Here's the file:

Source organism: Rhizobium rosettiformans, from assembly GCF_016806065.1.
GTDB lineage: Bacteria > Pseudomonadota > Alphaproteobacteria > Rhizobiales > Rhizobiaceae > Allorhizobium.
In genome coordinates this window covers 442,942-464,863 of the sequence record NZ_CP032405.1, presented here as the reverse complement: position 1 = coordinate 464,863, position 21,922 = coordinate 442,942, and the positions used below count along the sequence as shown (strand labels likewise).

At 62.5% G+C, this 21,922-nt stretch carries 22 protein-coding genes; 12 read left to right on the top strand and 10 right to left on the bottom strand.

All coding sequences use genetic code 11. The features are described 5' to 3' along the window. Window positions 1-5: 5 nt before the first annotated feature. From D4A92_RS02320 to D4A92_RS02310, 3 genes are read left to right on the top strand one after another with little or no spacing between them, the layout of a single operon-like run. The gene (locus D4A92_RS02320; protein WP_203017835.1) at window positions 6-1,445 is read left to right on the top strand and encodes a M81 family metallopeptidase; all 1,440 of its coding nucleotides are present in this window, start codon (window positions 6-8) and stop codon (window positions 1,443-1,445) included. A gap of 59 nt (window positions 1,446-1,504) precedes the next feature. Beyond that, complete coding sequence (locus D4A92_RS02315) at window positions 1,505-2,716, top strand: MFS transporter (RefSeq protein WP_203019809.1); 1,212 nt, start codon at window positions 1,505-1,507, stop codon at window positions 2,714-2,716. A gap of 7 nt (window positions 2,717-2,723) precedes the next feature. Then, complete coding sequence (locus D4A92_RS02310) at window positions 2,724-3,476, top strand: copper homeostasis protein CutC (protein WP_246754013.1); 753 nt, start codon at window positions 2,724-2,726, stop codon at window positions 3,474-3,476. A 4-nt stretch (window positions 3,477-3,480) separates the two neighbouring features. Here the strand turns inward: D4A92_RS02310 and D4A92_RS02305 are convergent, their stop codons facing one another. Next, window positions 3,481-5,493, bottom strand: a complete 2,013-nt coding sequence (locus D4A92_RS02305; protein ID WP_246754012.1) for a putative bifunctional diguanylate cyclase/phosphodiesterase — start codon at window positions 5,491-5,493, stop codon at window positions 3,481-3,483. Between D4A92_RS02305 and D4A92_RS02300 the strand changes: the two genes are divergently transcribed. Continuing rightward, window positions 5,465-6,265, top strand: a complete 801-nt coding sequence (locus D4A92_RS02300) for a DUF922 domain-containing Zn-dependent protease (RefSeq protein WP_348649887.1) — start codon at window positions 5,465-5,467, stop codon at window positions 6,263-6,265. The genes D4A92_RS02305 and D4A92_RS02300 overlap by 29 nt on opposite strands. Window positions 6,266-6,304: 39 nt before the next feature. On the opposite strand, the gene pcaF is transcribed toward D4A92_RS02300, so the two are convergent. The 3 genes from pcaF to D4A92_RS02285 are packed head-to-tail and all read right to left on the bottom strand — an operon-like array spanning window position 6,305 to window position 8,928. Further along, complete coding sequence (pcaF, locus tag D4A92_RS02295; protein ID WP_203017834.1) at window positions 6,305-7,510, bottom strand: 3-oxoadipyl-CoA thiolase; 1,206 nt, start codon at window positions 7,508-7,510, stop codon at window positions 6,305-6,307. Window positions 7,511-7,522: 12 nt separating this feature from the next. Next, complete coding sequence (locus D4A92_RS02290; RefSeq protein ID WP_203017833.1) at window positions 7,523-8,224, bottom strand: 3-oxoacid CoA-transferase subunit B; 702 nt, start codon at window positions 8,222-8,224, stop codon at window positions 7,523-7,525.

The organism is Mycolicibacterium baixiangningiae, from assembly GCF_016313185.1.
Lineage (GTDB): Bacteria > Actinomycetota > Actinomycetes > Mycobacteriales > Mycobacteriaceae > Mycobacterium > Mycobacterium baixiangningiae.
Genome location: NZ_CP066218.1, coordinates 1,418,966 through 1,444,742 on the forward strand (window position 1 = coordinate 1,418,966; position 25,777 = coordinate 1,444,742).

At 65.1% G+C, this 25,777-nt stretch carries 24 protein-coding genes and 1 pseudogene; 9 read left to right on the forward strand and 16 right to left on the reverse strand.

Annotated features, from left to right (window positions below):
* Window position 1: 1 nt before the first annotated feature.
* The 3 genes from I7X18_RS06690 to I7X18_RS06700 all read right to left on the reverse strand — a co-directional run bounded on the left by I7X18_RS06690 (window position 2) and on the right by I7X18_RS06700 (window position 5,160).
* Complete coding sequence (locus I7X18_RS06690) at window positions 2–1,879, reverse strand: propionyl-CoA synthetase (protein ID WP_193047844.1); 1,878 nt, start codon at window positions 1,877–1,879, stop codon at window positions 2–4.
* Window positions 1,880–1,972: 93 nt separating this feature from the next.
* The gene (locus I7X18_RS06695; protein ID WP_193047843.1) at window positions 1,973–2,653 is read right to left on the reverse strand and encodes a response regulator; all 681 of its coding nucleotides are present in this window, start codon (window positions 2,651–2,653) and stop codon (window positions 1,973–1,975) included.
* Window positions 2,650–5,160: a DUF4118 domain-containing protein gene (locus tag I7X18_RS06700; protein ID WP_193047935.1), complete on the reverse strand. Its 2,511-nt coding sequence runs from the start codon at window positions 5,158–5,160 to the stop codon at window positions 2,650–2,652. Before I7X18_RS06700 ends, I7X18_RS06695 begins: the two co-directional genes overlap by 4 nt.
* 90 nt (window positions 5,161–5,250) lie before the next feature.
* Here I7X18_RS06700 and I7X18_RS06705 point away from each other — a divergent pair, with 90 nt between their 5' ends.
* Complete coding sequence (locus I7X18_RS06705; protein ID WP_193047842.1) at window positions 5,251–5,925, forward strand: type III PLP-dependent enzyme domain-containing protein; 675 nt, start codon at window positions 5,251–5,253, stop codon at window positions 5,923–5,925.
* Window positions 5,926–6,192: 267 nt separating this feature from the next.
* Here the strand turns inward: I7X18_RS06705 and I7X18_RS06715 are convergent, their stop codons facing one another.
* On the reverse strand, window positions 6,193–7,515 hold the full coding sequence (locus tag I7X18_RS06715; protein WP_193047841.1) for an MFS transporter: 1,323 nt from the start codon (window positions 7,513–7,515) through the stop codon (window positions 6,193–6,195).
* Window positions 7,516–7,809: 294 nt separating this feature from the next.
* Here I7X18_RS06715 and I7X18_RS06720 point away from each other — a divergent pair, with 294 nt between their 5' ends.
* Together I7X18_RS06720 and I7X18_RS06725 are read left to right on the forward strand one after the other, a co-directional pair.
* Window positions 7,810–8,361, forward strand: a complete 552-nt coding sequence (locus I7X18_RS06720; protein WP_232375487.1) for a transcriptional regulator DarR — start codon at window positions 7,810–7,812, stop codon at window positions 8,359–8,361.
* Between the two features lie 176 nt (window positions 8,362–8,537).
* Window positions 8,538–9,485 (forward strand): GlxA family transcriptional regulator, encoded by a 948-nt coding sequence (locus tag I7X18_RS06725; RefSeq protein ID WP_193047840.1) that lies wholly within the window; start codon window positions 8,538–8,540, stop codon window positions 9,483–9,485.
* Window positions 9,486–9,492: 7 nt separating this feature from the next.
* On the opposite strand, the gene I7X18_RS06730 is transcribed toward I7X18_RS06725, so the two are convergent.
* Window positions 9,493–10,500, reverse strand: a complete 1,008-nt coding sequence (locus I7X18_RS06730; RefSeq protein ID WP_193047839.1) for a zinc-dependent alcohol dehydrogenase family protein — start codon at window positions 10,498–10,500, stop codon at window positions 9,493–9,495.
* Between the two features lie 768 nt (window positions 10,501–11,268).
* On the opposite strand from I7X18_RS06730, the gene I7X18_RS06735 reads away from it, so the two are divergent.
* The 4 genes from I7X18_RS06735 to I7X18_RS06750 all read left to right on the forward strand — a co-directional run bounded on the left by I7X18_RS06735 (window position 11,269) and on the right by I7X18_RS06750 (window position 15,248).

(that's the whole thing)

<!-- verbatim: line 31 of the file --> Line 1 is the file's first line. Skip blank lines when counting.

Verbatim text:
* Window positions 9,493–10,500, reverse strand: a complete 1,008-nt coding sequence (locus I7X18_RS06730; RefSeq protein ID WP_193047839.1) for a zinc-dependent alcohol dehydrogenase family protein — start codon at window positions 10,498–10,500, stop codon at window positions 9,493–9,495.